Did you know that in the early/mid-80s in communist Romania, there was a limited-series television show that was part cop procedural and part communist propaganda? It was called Comrade Detective, and it was thought lost to the dust of history… until now! Of course it’s all fake. It was filmed last year on location in Romania with all Romanian actors, and then dubbed into English by Channing Tatum, Joseph Gordon-Levitt, and Nick Offerman. Let me tell you: this is my favorite type of satire, one that is so uncannily accurate that unless you’re in on the joke you almost wouldn’t know it is satire at all (see: Paul Verhoven’s Starship Troopers). Everything is played absolutely, 100% straight, and it is only the occasional scenes that go just a bit too far (such as the bumper segments that open each episode with Channing Tatum talking to an “historian” about the show) that peel back the curtain and let us laugh with the show’s creators rather and simultaneously at the very nature of popularized propaganda itself. Also (unlike Starship Troopers) the Comrade Detective show itself is thoroughly entertaining (though very NSFW) even beyond the satire. Apparently the show was created when Channing Tatum asked the producers to bring him their very worst idea. I think that’s brilliant.

Album of the Month:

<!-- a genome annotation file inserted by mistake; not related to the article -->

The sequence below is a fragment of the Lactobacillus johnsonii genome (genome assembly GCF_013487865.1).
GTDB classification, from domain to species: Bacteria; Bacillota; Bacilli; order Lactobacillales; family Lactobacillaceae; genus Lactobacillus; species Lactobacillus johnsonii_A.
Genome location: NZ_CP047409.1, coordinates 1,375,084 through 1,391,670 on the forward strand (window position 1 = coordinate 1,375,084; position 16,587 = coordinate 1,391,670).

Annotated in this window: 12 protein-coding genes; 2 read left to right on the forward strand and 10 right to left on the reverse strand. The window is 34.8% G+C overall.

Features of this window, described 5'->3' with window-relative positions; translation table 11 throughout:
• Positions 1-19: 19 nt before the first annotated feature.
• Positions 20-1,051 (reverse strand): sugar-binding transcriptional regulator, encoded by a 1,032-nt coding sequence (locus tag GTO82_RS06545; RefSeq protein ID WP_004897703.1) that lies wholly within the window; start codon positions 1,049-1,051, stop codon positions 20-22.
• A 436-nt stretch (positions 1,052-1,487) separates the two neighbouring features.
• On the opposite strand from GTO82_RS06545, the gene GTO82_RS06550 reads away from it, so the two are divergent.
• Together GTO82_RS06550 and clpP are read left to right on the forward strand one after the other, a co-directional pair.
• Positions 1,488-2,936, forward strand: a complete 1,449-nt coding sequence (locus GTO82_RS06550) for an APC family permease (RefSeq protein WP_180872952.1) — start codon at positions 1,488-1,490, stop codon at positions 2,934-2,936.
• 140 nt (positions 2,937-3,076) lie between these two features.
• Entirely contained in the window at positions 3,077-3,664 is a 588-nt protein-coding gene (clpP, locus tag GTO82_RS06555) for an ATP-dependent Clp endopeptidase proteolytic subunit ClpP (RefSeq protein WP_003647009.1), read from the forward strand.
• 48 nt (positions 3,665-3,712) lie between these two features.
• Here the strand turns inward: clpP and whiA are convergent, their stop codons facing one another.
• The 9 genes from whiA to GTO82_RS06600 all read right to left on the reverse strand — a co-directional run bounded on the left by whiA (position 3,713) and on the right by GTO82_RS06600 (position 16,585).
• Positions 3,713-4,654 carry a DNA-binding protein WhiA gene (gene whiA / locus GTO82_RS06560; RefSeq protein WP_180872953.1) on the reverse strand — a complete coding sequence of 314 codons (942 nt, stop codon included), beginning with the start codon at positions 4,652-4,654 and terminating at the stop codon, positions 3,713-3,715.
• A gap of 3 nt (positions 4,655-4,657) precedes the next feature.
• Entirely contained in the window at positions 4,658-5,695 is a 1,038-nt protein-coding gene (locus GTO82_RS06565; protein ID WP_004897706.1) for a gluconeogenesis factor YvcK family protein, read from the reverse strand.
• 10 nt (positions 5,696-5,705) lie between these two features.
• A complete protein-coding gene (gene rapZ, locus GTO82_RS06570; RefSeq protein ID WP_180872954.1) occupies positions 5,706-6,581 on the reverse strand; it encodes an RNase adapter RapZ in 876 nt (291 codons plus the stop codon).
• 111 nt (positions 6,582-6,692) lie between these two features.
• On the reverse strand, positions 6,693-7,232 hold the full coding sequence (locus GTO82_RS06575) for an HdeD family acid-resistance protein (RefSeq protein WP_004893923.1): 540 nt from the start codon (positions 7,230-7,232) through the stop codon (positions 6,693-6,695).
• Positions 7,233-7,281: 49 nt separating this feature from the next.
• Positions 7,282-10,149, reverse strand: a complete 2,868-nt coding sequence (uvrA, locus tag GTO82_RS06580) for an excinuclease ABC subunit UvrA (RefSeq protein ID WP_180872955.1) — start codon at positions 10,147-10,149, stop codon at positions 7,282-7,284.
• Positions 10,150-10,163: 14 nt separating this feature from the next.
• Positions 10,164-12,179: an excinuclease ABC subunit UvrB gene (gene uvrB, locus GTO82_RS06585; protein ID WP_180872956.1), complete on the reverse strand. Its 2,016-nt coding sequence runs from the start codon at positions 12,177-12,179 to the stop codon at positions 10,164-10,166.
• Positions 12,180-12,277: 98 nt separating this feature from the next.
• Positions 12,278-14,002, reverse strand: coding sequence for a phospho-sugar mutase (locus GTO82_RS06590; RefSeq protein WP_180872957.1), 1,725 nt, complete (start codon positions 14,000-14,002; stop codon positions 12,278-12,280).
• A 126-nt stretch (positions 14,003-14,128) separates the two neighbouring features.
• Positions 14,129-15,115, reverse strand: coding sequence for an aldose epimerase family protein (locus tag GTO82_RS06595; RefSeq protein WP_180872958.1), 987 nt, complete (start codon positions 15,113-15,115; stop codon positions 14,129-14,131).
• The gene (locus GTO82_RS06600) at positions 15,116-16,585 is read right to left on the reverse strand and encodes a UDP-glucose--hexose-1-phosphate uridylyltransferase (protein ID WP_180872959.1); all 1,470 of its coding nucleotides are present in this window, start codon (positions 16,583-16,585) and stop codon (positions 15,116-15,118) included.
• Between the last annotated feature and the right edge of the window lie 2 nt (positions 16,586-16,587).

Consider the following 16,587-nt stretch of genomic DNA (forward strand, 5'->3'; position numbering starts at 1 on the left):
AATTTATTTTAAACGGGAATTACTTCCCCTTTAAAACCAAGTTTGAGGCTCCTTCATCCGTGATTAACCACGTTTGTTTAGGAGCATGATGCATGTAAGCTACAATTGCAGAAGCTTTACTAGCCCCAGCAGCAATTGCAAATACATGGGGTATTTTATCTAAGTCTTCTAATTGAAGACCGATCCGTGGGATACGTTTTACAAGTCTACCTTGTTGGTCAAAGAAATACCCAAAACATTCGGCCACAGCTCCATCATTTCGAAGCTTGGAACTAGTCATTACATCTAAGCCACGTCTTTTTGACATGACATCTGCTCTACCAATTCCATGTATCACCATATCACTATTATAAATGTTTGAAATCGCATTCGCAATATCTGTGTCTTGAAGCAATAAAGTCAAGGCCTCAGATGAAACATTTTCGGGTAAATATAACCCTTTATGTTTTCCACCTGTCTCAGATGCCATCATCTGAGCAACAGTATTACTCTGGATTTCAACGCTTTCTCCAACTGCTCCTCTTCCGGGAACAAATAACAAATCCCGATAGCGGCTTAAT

Doom Wop by Prom Queen

Two amazing albums came out in September, but alas I can only have one Album of the Month per month. And since Prom Queen’s Doom Wop is more thematically Halloween-ish, it gets the slot in October (sorry, Mike, but don’t worry, your album will definitely get November’s slot). Doom Wop continues Prom Queen’s (A.K.A. Celene Ramada, A.K.A. Leeni) forays into the dark, lush aesthetic of late-50s and 60s pop. Think of The Flamingos’ version of I Only Have Eyes For You and you’ll instantly know the genre of which I speak. The lyrics on this album pretty much all touch on a theme of existential dread, and the music is lovingly crafted to fold into the dreamy 60s sound (though “Manic Panic” slips a bit into late 90s girl-power-pop (think Dressy Bessy)). Everything sounds like what velvet looks and feels like, and even the slightly fuzzy vocals sound like they’re coming out of a vintage amp. It’s all of a type, and if you like this genre (I happen to love it) then this is a wonderful dream of an album. These songs would fit right into a David Lynch movie without batting a fake eyelash.

Video Game of the Month:

Shovel Knight: Specter of Torment